Executive Q&A: Connecting people is Bryan Chan's business
Jan 12, 2013 (The Wisconsin State Journal - McClatchy-Tribune Information Services via COMTEX) --
Bryan Chan grew up in the San Francisco Bay area, where, he says, "you can start a business in your garage and it can become Apple."
But Chan, who came to Madison in 1986 to attend UW-Madison, stayed and started his own Internet company here, SupraNet Communications. SupraNet, an Internet service provider and data storage center, recently purchased Mad City Broadband, a move that Chan says will open high-speed communications to area businesses of all sizes.
A would-be novelist with an English degree, Chan, 46, was fascinated by computers early on. And he saw his parents take on the business world. Natives of Hong Kong who met in Boston, Chan's father, an electrical engineer, started a robotics company and his mother, a former academic assistant to famed Harvard professor Timothy Leary, sold real estate.Chan also is a key player in the growing effort to spread the entrepreneurship bug throughout the area, and is one of the co-founders of Madison's Forward Technology Festival.
"The power of the Internet is not the routers and servers but connecting people to each other. That's what's great about it," Chan says.
Q: What prompted you to start SupraNet
A: I wanted a job after college that paid me to surf the Web and nothing like that existed at the time. The Web was just coming out. I loved showing it to people and seeing the light bulbs go off in their heads.
Q: SupraNet, started in 1994, is now nearly 20 years old, has about 20 employees, and is one of the few local Internet service providers still in business. How did you accomplish that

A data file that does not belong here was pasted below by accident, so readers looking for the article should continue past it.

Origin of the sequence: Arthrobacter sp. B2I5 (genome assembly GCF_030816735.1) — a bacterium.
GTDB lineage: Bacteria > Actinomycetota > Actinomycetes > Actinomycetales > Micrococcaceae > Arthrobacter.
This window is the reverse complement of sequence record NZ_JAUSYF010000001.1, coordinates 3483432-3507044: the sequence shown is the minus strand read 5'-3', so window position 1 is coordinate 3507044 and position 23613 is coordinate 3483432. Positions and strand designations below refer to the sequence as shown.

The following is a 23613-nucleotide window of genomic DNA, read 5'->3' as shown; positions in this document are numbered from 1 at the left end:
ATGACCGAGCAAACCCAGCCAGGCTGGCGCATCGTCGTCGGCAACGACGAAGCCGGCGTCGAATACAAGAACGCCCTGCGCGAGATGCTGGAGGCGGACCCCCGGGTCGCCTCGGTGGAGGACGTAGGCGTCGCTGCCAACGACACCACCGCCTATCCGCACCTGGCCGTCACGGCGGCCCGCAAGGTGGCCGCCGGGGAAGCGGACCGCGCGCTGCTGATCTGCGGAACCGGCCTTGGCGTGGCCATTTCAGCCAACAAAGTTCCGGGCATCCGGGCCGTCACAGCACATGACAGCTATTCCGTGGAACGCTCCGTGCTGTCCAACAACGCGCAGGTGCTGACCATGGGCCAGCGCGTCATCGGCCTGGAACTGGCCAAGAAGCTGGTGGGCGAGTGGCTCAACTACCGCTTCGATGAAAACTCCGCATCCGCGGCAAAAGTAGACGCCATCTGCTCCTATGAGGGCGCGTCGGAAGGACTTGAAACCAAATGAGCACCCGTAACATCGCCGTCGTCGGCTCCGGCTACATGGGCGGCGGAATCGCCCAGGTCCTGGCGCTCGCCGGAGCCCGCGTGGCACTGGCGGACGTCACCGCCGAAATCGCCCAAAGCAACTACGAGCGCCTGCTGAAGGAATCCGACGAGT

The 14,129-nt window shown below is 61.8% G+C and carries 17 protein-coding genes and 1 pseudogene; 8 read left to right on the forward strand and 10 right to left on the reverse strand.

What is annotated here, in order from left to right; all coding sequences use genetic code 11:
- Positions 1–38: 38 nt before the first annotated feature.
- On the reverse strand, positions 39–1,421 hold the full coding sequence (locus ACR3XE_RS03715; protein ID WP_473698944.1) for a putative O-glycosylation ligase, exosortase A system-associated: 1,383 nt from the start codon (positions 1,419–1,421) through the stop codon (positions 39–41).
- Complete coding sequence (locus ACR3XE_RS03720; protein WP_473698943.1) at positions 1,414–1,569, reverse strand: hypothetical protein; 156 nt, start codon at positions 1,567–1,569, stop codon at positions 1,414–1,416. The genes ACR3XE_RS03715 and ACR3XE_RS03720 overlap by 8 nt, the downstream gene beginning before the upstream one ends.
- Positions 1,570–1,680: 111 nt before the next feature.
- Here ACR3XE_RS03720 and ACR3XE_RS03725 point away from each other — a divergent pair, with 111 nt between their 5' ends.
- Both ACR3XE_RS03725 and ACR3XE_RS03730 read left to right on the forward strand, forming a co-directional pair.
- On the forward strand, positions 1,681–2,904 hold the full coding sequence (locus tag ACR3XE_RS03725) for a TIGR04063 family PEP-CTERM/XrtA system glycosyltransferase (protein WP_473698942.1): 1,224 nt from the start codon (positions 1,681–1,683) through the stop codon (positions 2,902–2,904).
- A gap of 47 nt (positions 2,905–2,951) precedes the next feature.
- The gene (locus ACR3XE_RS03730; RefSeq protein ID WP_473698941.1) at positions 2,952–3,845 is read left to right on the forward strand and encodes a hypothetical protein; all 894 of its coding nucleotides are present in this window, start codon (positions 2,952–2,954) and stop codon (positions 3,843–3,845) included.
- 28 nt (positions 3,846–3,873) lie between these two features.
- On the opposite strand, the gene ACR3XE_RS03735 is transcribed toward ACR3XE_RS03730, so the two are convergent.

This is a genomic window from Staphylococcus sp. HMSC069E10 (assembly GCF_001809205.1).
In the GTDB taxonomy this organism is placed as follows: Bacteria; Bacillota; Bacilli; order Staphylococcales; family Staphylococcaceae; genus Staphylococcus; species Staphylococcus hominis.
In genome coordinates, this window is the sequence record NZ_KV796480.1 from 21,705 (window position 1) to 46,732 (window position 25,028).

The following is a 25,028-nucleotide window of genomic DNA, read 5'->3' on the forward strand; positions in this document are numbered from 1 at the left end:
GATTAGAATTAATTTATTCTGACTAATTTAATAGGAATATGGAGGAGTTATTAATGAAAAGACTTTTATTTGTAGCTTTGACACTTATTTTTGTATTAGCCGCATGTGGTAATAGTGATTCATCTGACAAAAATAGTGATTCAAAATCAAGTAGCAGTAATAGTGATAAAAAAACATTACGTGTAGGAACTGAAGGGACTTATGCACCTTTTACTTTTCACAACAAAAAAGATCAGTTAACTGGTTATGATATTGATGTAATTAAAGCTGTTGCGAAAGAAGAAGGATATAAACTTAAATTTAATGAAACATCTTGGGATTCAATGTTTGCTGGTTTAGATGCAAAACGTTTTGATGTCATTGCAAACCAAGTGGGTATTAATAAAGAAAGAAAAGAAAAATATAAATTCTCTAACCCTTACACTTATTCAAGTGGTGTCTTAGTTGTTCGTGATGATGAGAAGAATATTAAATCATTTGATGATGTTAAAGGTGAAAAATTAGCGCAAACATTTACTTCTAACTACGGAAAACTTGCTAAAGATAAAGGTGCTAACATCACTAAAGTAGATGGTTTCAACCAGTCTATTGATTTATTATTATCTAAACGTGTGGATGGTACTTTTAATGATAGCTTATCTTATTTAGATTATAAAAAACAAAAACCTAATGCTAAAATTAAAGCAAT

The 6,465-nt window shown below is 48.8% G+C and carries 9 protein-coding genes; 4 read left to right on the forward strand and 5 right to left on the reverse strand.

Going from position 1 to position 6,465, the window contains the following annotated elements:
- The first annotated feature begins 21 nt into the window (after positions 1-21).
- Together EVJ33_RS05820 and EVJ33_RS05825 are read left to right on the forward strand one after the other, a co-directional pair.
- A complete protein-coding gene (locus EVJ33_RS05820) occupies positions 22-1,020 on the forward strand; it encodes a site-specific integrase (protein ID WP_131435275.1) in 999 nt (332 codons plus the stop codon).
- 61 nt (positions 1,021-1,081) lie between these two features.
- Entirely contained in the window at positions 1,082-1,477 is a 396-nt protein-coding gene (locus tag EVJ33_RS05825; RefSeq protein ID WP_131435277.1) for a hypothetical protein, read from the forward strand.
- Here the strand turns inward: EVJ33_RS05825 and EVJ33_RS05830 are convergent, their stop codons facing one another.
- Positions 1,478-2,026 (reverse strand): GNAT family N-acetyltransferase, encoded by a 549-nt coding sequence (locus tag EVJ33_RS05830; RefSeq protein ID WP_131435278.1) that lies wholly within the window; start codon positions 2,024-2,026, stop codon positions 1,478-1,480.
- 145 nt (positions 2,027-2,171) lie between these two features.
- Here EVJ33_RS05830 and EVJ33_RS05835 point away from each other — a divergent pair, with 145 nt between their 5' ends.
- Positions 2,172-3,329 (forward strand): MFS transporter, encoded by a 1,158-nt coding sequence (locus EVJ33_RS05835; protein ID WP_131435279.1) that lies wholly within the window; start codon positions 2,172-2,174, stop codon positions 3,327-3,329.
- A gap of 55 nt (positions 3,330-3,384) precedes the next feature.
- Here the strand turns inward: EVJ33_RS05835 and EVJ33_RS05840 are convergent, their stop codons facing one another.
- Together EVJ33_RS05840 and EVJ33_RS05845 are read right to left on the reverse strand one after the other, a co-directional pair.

A: By sticking to our core values. I really wanted to work for a place that was well respected. To be well respected, you have to be honest and tell the truth, even if it makes you look bad. We tell our customers about outages, mistakes that we've made, as well as things we've done to correct the situation.
We compete on good service. We try to answer all calls by the third ring. Our call center, at our offices at 8000 Excelsior Drive, has about 10 employees, all local people, local jobs, local support for clients.
What's really kept us in the market is the loyalty of our customers. Sixty percent of them have been with us for five years or longer, some, going on 10 or 15 years. For a handful, we are their first and only Internet service provider, which is amazing.
Q: Why did you want to buy Mad City Broadband It is a company initially created to serve central Madison and the Dane County Regional Airport with wireless Internet service.
A: With this acquisition, it's like we're a startup again, but with a lot more resources.
With Mad City, we've added about 150 new clients. It also gives us our own fiber and wireless network. We had some of our own before, but this significantly expands it. It also will give us access to MUFN, the Metropolitan Unified Fiber Network, once the Madison City Council approves.